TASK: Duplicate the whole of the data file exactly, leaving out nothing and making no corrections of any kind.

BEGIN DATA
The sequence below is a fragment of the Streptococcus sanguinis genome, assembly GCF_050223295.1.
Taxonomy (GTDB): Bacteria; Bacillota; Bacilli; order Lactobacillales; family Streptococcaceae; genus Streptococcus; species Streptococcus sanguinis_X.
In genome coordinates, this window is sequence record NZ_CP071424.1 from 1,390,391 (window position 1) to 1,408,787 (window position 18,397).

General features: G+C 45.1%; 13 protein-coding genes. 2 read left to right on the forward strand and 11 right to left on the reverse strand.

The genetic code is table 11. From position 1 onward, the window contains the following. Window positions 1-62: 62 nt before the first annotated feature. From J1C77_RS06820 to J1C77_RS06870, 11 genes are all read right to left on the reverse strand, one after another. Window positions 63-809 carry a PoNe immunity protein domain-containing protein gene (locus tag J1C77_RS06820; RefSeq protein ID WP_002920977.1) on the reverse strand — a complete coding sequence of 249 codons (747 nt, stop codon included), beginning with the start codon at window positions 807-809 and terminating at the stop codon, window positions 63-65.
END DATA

The sequence below is a fragment of the Streptococcus sanguinis genome, assembly GCF_050223295.1.
Taxonomy (GTDB): Bacteria; Bacillota; Bacilli; order Lactobacillales; family Streptococcaceae; genus Streptococcus; species Streptococcus sanguinis_X.
In genome coordinates, this window is sequence record NZ_CP071424.1 from 1,390,391 (window position 1) to 1,408,787 (window position 18,397).

General features: G+C 45.1%; 13 protein-coding genes. 2 read left to right on the forward strand and 11 right to left on the reverse strand.

The genetic code is table 11. From position 1 onward, the window contains the following. Window positions 1-62: 62 nt before the first annotated feature. From J1C77_RS06820 to J1C77_RS06870, 11 genes are all read right to left on the reverse strand, one after another. Window positions 63-809 carry a PoNe immunity protein domain-containing protein gene (locus tag J1C77_RS06820; RefSeq protein ID WP_002920977.1) on the reverse strand — a complete coding sequence of 249 codons (747 nt, stop codon included), beginning with the start codon at window positions 807-809 and terminating at the stop codon, window positions 63-65.